‘All bets are off’ if Iran goes nuclear: Saudi top diplomat

Then-PM Benjamin Netanyahu shows an illustration as he describes his concerns over Iran's nuclear ambitions during his address to the 67th session of the United Nations General Assembly at U.N. headquarters, Sept. 27, 2012. (AP/Richard Drew, File)

“We are in a very dangerous space in the region,” said Prince Faisal. “You can expect that regional states will certainly look towards how they can ensure their own security.”

By Lauren Marcus, World Israel News

Saudi Arabia’s Foreign Minister hinted that countries in the Middle East may take action to ensure their safety should Iran obtain a nuclear bomb, saying at a security conference that such as scenario would mean “all bets are off,” Reuters reported Sunday.

Talks brokered by European powers aimed at securing a return to the 2015 nuclear deal between Iran and the U.S. have been stalled for months, with critics warning that Tehran is continuing to enrich uranium to near nuclear-grade levels as the negotiations drag on.

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“If Iran gets an operational nuclear weapon, all bets are off,” Prince Faisal bin Farhan Al Saud was reported by Reuters as saying at the World Policy Conference in Abu Dhabi.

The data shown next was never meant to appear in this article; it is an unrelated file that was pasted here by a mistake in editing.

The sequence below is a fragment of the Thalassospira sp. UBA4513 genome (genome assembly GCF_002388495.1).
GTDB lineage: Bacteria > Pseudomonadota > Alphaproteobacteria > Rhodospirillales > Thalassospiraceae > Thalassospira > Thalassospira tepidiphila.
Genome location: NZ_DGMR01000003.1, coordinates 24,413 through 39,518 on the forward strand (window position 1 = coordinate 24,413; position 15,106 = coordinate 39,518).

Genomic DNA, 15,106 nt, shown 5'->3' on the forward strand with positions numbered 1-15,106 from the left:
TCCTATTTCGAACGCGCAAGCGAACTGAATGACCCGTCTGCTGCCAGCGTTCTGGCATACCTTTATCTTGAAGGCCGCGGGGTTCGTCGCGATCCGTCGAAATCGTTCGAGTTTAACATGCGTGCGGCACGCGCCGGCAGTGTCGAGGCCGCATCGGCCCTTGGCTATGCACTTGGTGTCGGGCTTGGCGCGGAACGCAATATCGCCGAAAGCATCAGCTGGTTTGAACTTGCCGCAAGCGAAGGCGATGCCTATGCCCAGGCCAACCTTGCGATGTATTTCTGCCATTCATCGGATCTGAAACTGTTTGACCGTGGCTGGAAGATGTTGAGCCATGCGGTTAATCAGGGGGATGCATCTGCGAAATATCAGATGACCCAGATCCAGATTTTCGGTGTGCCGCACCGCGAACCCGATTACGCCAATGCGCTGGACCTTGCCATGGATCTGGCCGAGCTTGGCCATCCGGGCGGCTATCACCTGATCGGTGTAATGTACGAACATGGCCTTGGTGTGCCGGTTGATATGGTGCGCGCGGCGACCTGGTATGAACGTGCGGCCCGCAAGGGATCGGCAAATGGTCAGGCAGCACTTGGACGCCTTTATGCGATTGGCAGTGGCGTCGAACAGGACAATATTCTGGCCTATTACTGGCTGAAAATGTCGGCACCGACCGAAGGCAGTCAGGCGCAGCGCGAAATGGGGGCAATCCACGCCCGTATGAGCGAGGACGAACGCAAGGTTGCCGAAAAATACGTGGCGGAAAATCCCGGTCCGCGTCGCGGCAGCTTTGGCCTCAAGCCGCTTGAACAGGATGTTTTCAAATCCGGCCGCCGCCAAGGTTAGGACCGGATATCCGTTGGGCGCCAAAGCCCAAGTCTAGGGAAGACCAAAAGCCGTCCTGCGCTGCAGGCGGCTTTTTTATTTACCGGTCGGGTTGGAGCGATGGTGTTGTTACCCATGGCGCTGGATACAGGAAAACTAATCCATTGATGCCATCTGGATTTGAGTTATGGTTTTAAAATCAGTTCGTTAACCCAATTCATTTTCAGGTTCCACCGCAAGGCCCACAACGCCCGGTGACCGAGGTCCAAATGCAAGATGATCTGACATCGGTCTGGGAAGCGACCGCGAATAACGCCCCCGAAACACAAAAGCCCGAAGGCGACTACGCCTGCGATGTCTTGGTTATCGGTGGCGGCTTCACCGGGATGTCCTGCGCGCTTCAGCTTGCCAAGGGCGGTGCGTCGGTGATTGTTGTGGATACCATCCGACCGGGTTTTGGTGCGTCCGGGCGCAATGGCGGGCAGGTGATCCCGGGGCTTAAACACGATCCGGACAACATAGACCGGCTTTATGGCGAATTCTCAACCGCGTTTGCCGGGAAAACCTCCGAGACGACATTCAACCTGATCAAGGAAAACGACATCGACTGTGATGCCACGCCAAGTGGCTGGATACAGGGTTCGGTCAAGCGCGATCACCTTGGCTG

“We are in a very dangerous space in the region,” he added. “You can expect that regional states will certainly look towards how they can ensure their own security.”

Prince Faisal said that while Saudi Arabia would welcome a renewed deal “on [the] condition that it be a starting point, not an end point” towards a deal which would see Iran’s nuclear program seriously curbed, he is “skeptical” about the possibility of that ultimately happening.

 “The signs right now are not very positive, unfortunately,” he said.

The Biden administration has long pushed for the resumption of the nuclear agreement, from which former president Donald Trump unilaterally withdrew in 2015.

Trump said that Iran was not keeping to its end of the bargain and reimposed crippling economic sanctions on the Islamic Republic.

Biden’s insistence on extended negotiations aimed at resurrecting the deal have irked Saudi Arabia, along with the administration’s decision to remove the Houthi rebel terror group from the U.S.’s list of designated terror groups.

The Houthis, who are based in southern Yemen, are supported and funded by Iran. They have launched a number of deadly attacks against Saudi Arabian and Emirati oil refineries, including one that occurred when Israeli president Isaac Herzog was visiting Abu Dhabi.

Meanwhile, it appears that Israel and the Saudis are moving closer towards establishing normalization between the two countries. Both countries are deeply concerned about the Iranian nuclear threat.

Prime Minister-designate Benjamin Netanyahu has said peace with Saudi Arabia would be a priority if elected, and most recently, former ambassador to the UN Danny Danon, who attended the First Annual Abraham Accords Global Leadership Summit in Rome last week, predicted that official ties would be established within a year.

Source: World Israel News


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